Meeting of the SEC Investor Advisory Committee Will Address Reg D and Definition of an Accredited Investor

The Securities and Exchange Commission (SEC), Investor Advisory Committee will meet next week and will discuss two very important policy items that impact capital raising for private firms.

The first panel discussion will review exempt securities offerings under Reg D. This exemption, only available to accredited investors, is exceptionally important for the economy and far larger than the IPO market in the US. Over $1 trillion a year is raised using Reg D, and the more recent version, Reg D 506c, allows for online capital formation (crowdfunding). Reg D is widely lauded and utilized due to its streamlined approach to capital formation, with only a notice filing required.

The panel description states:

“Panelists will examine the consequences to investors flowing from this expansion of the Rule 506 exempt markets, explore any potential changes that could improve information asymmetry and supervision in this vast landscape of exempt offerings, and provide better investor protection for retail investors while still allowing small issuers to raise capital responsibly and efficiently.”

The definition of an accredited investor allows wealthier individuals to access private securities offerings issued under Reg D. In brief, an accredited investor is someone who earns over $200,000 a year or has a net worth of over $1 million (not counting a primary residence). If you are married, the income threshold increases to $300,000. The current definition is discriminatory as it uses a wealth metric instead of a sophistication qualification, thus excluding the majority of individuals in the US. As a majority of successful firms start out as private companies, the definition undermines an opportunity for wealth creation for individuals excluded from this market.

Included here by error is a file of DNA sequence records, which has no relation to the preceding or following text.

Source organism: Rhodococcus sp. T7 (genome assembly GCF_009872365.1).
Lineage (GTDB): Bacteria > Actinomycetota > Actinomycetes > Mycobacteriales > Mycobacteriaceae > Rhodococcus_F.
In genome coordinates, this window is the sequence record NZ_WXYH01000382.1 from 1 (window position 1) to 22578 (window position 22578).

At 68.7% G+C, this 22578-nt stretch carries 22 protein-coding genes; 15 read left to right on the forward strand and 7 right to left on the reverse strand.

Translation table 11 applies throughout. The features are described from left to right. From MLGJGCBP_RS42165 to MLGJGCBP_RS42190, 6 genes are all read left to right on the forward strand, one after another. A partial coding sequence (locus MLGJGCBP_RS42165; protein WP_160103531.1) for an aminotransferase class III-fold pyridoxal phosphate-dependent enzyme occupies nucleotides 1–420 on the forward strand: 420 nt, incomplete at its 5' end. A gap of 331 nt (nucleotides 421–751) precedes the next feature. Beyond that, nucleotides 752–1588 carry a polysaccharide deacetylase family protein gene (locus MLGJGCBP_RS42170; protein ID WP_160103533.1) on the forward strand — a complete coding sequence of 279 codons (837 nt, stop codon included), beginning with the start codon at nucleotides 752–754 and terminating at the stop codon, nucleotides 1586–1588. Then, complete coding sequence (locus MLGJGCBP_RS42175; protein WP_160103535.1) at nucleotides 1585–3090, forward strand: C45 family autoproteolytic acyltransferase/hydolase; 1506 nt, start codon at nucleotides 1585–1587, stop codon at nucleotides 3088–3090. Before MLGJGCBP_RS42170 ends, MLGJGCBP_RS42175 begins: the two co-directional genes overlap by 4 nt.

The panel description states:

“This session will review the origins and intent of the “accredited investor” definition and consider whether the “accredited investor” qualifications remain fit for purpose. The panel will explore whether updates to the rule may be necessary to ensure the SEC can balance the needs of investors through its tripartite mission of investor protection, ensuring fair, orderly, and efficient markets, and facilitating capital formation.”

The current leadership of the SEC has consistently listed Reg D reform – i.e. greater disclosure and more investor restrictions – as a top objective for the Commission. Many industry observers are concerned as to how any changes may impact private capital markets which are currently considered the best in the world. Some insiders have described the current Commission as “anti-capital formation.”

The Investor Advisory Committee was created to advocate on behalf of investors. Unfortunately, it has evolved into an entity that advocates more on behalf of regulators, as investor protection is its only concern and not investor interests.

The meeting will take place on September 21, 2023, commencing at 10 AM (public opening) until 5 PM. The gathering will be live-streamed on the SEC website.

The panelists for the meeting are shared below.

Reg D Panel – 10:30 AM to 12 PM

Moderated by:

  • Leslie Van Buskirk Administrator, Division of Securities, Wisconsin Department of Financial Institutions; and Vice Chair, Investor Advisory Committee


  • Sara Hanks, CEO, Crowdcheck
  • Kenisha Nicholson, Special Counsel, Office of Small Business Policy, Division of Corporation Finance, U.S. Securities and Exchange Commission
  • Craig McCann, Principal, SLCG Economic Consulting
  • Amanda Senn, Director, Alabama Securities Commission; and NASAA Enforcement Section Co-Chair
  • Alexandra Thornton, Senior Director, Financial Regulation, The
    Center for American Progress, Article

Accredited Investor Panel – 2:30 PM to 4 PM

Moderated by:

  • Cambria Allen-Ratzlaff, Managing Director and Head of Investor Strategies, JUST Capital; and Investor-as-Owner Subcommittee Chair



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